Now a Trade Partnership with Africa?

A few days ago, the United States reached agreement on the Trans-Pacific Partnership (TPP) with eleven other nations (see list in tables below). Here is how the Office of the US Trade Representative (USTR) describes the TPP on its web page:

President Obama’s trade agenda is dedicated to expanding economic opportunity for American workers, farmers, ranchers, and businesses. That’s why we are negotiating the Trans-Pacific Partnership, a 21st century trade agreement that will boost U.S. economic growth, support American jobs, and grow Made-in-America exports to some of the most dynamic and fastest growing countries in the world.

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CNBC: Governments Organize Matchmaking as Asia’s Birth Rates Fall

Several Asian countries have come up with special programs and innovative ways of encouraging people to get married and have more kids.

RAJESHNI NAIDU-GHELANI writes at CNBC:

For Singapore citizen Kelly Ang, 25, who married a year ago, having a baby is not a top priority. The public relations professional, who works 11 hours a day, said she has no time to raise a family.

“At the moment I think it is difficult if I were to hold my current job and have a child too,” Ang said. “The work-life balance is something that would be a deterrent.”

Ang is one of many young people across Asia whose decision to put off having children is worrying their governments. From Taiwan to Singapore, authorities are stepping in to organize speed dating and other matchmaking events in a desperate attempt to stem falling birth rates. READ MORE.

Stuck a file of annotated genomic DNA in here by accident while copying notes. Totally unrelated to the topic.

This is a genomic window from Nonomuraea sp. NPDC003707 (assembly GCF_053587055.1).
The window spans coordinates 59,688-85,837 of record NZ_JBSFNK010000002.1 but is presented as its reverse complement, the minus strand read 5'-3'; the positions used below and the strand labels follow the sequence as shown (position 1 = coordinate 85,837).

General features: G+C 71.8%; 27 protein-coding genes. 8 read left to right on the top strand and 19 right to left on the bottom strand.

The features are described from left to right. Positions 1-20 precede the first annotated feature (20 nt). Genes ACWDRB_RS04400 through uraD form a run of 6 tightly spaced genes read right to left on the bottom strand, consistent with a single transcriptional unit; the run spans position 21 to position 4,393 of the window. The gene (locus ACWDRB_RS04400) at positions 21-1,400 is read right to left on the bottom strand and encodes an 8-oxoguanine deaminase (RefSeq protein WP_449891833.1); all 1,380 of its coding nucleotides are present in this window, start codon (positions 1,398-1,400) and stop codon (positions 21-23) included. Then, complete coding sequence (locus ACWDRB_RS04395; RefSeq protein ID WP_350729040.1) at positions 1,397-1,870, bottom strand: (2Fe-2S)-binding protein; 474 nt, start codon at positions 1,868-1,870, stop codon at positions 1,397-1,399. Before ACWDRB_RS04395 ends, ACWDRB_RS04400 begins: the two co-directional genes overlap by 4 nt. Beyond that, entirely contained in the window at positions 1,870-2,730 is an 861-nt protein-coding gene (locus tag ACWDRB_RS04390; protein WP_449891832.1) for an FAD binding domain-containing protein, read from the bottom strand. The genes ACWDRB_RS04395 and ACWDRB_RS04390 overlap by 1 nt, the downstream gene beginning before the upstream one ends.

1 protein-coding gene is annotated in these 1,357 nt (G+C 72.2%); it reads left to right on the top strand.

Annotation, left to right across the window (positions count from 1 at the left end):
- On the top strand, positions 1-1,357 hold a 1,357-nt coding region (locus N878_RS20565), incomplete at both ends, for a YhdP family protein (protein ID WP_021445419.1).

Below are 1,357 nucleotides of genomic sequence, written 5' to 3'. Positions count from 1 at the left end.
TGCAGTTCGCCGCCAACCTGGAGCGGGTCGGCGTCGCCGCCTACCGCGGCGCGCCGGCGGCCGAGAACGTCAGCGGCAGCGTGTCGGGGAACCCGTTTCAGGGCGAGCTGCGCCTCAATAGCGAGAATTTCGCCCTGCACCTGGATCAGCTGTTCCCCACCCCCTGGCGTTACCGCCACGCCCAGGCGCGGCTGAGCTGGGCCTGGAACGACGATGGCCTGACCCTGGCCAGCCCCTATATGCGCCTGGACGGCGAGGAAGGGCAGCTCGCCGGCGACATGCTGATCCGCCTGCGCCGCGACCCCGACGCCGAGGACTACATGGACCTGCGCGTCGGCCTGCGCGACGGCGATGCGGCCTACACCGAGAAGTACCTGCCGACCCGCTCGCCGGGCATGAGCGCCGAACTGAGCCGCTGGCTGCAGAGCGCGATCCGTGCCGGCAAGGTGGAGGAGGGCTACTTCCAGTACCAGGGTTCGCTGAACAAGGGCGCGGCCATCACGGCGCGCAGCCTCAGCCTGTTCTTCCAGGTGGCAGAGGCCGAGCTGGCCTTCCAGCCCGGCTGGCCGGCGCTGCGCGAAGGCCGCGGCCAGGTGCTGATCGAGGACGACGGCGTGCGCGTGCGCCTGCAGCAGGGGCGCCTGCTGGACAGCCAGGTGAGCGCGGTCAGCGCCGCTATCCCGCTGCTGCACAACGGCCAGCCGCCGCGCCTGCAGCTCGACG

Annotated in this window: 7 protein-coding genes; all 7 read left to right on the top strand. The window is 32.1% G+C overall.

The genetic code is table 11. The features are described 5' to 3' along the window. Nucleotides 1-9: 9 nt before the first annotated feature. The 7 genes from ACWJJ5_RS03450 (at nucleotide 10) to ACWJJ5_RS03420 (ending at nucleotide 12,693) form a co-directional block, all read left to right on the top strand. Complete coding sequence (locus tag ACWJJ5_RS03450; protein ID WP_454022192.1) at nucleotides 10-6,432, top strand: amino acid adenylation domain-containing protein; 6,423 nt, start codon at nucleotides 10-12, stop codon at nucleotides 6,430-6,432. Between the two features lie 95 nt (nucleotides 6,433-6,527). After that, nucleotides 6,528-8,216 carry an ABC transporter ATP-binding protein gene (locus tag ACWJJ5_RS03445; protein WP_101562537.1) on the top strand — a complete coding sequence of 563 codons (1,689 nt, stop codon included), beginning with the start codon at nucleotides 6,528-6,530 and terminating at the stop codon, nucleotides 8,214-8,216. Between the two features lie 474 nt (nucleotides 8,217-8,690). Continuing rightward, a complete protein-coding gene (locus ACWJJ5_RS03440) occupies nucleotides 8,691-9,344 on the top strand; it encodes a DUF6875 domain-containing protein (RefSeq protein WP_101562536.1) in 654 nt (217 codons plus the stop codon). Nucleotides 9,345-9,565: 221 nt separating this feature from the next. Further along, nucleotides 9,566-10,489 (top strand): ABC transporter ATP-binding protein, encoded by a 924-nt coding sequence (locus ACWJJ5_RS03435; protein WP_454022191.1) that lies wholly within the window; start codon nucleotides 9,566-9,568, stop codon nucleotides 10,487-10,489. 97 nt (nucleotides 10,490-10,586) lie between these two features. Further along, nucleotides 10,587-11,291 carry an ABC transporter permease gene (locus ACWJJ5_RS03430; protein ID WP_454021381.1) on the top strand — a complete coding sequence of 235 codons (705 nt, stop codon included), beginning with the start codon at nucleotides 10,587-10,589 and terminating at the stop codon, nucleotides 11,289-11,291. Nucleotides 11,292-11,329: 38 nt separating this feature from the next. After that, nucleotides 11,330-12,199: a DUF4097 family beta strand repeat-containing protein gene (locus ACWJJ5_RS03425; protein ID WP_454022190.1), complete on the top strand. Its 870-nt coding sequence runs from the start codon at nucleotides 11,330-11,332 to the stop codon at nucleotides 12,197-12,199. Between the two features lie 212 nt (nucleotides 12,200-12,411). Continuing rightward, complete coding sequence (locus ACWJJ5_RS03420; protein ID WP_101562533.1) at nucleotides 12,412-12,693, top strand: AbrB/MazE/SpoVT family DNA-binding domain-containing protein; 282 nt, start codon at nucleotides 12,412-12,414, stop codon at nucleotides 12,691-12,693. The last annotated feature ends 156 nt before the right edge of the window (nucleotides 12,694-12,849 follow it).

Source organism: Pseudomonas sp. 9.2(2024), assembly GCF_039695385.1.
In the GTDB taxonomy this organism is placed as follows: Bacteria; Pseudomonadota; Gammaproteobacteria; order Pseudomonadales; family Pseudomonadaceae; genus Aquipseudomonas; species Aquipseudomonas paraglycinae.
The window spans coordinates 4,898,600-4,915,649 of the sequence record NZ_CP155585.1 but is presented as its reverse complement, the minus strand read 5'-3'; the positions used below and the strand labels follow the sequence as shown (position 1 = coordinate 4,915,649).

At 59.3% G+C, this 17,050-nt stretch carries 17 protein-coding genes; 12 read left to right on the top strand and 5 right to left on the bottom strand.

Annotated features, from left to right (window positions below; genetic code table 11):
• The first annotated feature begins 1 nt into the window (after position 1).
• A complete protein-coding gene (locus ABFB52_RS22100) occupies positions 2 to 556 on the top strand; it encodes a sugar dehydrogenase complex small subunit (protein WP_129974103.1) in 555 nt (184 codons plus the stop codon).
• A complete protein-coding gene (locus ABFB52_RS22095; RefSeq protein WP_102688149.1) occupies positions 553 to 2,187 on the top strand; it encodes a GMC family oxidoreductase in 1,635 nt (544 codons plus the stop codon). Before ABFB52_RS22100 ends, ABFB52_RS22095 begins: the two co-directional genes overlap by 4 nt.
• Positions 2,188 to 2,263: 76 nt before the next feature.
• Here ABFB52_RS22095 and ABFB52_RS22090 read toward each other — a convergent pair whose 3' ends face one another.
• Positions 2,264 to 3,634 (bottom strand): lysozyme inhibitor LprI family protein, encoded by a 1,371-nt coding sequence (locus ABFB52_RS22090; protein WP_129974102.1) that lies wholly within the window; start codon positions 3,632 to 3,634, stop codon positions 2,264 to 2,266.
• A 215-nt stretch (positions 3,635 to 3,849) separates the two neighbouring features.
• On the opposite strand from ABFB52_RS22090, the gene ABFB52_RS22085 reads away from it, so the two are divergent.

Singapore: 2012 is a Demographic Turning Point

The National Population and Talent Division of the Prime Minister’s Office in Singapore released an ‘Occasional Paper’ outlining five different scenarios for the city-state’s population.  It calls 2012 ‘a demographic turning point’ and forecasts that, with the current fertility rate of 1.2 children per woman, the population of citizens now numbering 3.3 million would start shrinking by 2025 and could decline by nearly 20% by 2060. The various scenarios discuss the impact of accepting different numbers of immigrants ranging from 15,000 to 25,000 annually. It deems that “an immigration inflow of between 20K and 25K new citizens each year will keep the citizen population size stable” but recognizes that the median population age would still rise owing to the country’s high life expectancy. “There will be fewer citizens at the working-ages to support the growing pool of elderly citizens”, warns the report. read the full report.